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|Kathy Van Den Houwe, E Van Hoeck, M Van Bossuyt and B Mertens|
|Scientific Institute of Public Health (WIV-ISP), Belgium|
|ScientificTracks Abstracts: J Food Microbiol Saf Hyg|
|Consumers are exposed to a range of substances that can damage their health. Until recently, food packaging as a source of contaminants has received little attention despite its ubiquitous use. Several food crises at the end of the previous decade highlighted the need for more information about compounds used in food contact materials (FCM). At present, there is no specific European legislation for the use of printing inks on FCM. However, the Council of Europe has established general recommendations for various non-harmonized materials containing inventory lists of starting substances, together with their toxicological evaluation - whenever this information is available. In practice, for thousands of substances used in FCM, no safety evaluation has been performed at the European level. Specific classes of substances are photo-initiators that are widely used in UV-cured inks. First, a Belgian market survey was conducted in order to investigate the presence of photoinitiators in dry food. 97 dry foods were analyzed as marketed. At least one photo-initiator was found in 85% of the food samples and the photo-initiators that were most frequently found were benzophenone, 2, 2-dimethoxy-2-phenyl acetophenone (DMPA) and ethyl-4-dimethylaminobenzoate (EDMAB). Next, the potential genotoxicity of these substances was evaluated using a battery of in silico assays. Finally, a preliminary risk assessment was performed. For the evaluated substances, the concentrations in the food were below their Specific Migration Limit (SML). For the unlisted substances, the threshold of toxicological concern (TTC) approach was applied. The estimated exposure of the unlisted substances, EDMAB, DMPA and 4-dimethylaminobenzophenone, exceeded the human exposure threshold determined by the TTC-concept. For these substances, a more in-depth risk assessment was performed based on the toxicological information collected from the database of the European Chemicals Agency (ECHA). The current study illustrates how the TTC approach can be used to perform a preliminary risk assessment of substances migrating from FCM. However, the safety evaluation of these migrants remains challenging.|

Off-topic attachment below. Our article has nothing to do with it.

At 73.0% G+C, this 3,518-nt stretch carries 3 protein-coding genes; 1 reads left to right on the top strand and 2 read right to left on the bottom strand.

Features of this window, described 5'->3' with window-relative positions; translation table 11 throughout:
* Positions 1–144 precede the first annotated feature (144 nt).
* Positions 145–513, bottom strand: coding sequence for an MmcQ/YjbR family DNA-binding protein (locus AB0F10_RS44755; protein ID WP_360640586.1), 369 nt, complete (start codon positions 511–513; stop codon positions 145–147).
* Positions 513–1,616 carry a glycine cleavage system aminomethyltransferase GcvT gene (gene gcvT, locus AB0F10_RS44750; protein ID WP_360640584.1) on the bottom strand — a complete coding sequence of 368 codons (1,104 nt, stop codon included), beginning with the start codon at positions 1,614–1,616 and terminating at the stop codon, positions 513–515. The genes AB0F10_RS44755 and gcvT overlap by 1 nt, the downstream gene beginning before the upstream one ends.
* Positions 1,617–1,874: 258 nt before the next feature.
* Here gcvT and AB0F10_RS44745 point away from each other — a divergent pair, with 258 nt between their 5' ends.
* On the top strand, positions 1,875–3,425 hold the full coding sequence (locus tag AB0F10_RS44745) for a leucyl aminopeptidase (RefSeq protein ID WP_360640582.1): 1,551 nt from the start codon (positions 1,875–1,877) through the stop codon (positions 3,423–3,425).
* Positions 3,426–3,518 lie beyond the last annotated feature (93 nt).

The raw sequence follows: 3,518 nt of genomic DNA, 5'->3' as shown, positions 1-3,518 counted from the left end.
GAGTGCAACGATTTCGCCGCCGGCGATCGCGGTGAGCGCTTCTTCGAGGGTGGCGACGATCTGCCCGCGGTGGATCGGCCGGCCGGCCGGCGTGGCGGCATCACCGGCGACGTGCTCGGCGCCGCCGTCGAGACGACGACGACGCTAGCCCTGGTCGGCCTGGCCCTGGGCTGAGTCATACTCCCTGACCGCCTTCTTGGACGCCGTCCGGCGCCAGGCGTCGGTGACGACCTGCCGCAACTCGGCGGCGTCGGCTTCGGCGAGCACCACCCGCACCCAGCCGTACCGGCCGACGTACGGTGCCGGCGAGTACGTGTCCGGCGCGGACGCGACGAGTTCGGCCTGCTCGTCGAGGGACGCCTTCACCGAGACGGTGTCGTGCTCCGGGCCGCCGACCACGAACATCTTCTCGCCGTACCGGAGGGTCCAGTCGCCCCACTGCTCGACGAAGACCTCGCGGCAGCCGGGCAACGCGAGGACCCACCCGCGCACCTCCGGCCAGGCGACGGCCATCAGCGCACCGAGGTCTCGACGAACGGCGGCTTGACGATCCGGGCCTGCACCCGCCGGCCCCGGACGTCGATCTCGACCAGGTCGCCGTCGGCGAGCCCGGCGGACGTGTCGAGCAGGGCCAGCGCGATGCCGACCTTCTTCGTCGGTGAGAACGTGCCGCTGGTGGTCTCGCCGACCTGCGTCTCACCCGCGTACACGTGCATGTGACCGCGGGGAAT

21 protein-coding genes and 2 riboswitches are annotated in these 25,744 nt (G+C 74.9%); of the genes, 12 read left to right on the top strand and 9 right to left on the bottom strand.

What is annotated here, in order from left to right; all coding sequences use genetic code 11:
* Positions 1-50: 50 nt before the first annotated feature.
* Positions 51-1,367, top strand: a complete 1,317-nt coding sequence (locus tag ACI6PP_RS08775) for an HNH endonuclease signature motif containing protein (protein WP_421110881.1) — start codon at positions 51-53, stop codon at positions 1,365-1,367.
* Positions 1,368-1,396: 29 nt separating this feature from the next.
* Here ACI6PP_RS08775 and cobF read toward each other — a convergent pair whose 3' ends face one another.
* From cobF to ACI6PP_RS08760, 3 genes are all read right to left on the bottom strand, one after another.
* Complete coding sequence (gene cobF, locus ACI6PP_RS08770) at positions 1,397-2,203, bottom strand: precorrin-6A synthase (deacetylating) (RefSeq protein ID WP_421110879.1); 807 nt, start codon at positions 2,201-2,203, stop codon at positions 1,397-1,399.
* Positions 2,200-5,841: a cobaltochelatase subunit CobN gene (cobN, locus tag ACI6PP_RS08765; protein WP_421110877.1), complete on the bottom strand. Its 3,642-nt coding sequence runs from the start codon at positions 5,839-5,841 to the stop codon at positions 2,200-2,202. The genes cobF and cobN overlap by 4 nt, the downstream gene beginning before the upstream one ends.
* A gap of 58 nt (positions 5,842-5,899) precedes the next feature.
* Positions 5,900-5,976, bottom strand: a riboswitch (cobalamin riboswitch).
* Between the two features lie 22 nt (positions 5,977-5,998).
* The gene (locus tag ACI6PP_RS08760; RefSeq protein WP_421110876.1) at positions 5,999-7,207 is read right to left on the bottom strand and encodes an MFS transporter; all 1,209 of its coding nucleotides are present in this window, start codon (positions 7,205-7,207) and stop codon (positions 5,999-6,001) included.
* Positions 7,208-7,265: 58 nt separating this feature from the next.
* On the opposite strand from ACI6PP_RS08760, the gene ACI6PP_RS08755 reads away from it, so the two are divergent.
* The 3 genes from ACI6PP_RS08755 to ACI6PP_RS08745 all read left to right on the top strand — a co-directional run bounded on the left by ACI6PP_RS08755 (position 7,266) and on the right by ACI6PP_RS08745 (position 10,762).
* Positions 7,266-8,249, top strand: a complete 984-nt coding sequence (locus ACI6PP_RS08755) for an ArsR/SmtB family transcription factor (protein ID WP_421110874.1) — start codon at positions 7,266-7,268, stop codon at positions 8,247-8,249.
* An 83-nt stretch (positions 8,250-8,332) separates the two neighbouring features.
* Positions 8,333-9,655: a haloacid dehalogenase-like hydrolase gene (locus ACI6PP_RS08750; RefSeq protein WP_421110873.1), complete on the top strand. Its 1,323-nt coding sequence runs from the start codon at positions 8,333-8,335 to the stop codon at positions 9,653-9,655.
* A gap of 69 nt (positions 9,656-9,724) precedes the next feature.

Kathy Van Den Houwe completed her Graduation in Chemistry and Bioprocess Technology as Bio-engineer at Free University of Brussels. In 2012, after research on the stability of migrants in food simulants at University of Ghent and the ILVO (Institute for Agricultural and Fisheries Research), she started working for the Scientific Institute of Public Health (WIV-ISP) in Brussels where she gained her expertise in Food Contact Materials.
Email: [email protected]
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